Originally published in the Boulder Daily Camera and the Longmont Daily Times-Call.

I up and quit one day. I gathered my juice, my animal crackers, and set up camp in the closet. Being a child, I figured that my parents would be so sorry that I was gone that they wouldn’t make me do my “job” anymore.  But they didn’t notice I was missing. I consumed my snacks, then grew bored and weary of the dark. I tried to quietly, and with some sense of dignity, slip out of the closet to return to the family and act like nothing happened.  Turns out they knew I was gone, but wanted me to reflect on my situation, to recognize where I found myself, and to reckon with it.  It worked.

I’ve been pondering this memory as we all collectively take stock of where we are now, where we want to be, and what we need to do moving forward. We’ve begun a new year, but many have spent much of the past year in reflection.  Some are recognizing new truths and are reckoning with how that will impact their lives moving forward. Others have resigned, or will resign from their positions, with an eye toward changing where they are compared to where they aspire to be.  This has been coined by many as the Great Resignation.

The Great Resignation is an economic trend in which employees have begun to voluntarily resign from their jobs, even switching careers and geographic locales in response to the COVID-19 pandemic, the fear of not having sufficient worker protections, changing family priorities, wage stagnation, inflation and the desire to simply do something different.

For marketers and professional communicators, fresh perspectives are in order moving forward. Although employee retention and attraction have always benefitted from solid communication efforts, many businesses and organizations do not spend as much time in these areas as they could.

Understanding the choices taking place, and how to respond most effectively, will lead to more meaningful engagement with current employees and more impactful efforts to attract new talent.

However, there is more to it than that.

Workplace flexibility is the new money in today’s post vaccine economy. While some businesses have more flexibility than others, recognizing this fact is important when communicating with employees, and potential team members.  Flexibility means different things to different people. So, the better you truly understand what is important to others in the workplace, the more successful and productive your efforts will be.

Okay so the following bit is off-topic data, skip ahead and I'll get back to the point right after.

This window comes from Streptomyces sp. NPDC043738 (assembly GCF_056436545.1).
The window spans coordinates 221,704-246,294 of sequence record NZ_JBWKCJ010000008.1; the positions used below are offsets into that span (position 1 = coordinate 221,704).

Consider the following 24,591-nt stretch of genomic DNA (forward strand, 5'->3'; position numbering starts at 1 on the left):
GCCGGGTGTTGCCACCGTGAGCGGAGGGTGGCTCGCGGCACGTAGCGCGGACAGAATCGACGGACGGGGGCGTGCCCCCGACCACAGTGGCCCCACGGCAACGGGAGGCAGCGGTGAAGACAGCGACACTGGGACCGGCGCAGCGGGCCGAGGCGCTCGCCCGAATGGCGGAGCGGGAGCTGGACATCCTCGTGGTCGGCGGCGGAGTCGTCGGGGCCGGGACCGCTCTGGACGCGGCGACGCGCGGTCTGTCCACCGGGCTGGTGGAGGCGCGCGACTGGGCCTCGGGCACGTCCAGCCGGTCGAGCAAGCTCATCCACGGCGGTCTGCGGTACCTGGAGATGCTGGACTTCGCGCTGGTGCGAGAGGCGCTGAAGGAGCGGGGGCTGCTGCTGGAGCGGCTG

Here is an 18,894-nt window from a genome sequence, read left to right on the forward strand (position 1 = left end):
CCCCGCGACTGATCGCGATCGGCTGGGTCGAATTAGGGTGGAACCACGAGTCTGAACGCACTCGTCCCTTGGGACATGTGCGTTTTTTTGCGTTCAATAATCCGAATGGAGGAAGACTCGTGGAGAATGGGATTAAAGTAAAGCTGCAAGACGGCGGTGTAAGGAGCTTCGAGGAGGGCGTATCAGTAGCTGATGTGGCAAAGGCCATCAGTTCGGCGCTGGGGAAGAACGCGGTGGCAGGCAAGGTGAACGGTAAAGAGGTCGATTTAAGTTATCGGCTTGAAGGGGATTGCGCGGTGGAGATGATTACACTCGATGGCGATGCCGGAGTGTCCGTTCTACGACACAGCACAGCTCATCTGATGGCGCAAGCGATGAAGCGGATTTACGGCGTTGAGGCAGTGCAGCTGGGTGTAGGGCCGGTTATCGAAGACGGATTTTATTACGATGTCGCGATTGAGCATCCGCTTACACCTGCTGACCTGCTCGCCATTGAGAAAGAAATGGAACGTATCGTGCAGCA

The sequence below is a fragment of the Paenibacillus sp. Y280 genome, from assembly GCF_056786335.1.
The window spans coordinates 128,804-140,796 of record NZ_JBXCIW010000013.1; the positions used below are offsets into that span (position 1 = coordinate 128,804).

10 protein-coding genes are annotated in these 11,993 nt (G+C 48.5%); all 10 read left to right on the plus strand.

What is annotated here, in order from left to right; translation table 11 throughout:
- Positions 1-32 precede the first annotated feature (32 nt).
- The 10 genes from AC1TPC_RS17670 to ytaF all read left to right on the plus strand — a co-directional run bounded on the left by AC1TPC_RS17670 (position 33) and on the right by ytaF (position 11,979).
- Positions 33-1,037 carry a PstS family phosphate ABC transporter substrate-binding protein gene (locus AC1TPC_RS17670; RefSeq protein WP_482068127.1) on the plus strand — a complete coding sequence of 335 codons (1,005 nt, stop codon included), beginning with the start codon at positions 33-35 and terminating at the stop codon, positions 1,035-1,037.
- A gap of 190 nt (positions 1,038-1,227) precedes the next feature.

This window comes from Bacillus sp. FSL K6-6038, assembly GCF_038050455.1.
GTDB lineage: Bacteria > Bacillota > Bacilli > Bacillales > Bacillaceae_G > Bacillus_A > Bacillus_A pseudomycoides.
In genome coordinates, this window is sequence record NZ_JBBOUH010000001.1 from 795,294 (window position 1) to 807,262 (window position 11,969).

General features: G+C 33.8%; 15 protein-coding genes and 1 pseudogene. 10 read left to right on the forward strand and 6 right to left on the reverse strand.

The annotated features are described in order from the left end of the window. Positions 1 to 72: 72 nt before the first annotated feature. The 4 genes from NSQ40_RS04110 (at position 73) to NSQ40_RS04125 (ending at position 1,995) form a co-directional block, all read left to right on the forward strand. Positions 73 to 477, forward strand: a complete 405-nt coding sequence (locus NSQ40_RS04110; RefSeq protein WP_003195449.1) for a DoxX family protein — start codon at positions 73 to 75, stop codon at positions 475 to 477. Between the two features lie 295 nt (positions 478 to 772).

The Great Resignation was fueled in part by the “Great Reflection”. Great reflection leads to great recognition.  Recognition leads to the reckoning.  Thus, a shift is taking place that is shaking the foundation of countless traditional ways of doing business. Communication efforts included.

According to Microsoft‘s 2021 Work Trend Index, more than 40% of the global workforce considered quitting their jobs in 2021. According to a PricewaterhouseCoopers survey conducted in early August 2021, 65% of employees said they are looking for a new job and 88% of executives said their company is experiencing higher turnover than normal.

Begin 2022 with a plan to market your business to those who already work with you, or may wish to work with you.  Just as when communicating with current and potential customers or clients, taking time to break out specific target audiences will ensure that messaging and feedback mechanisms are appropriate for each type of exchange. Involve your entire team if possible. Learn what is important, and what isn’t. Check in frequently. Encourage feedback. Explore ways to problem-solve together where possible.

Lastly, don’t forget the juice and animal crackers.  They help when thinking through tough issues.

Stacy Cornay is the owner of Communication Concepts Public Relations & Advertising. She may be reached at 303-651-6612; scornay@comm-concepts.com; www.comm-concepts.com; Facebook.com/Communication Concepts; Twitter @CommConceptsPR; or LinkedIn.

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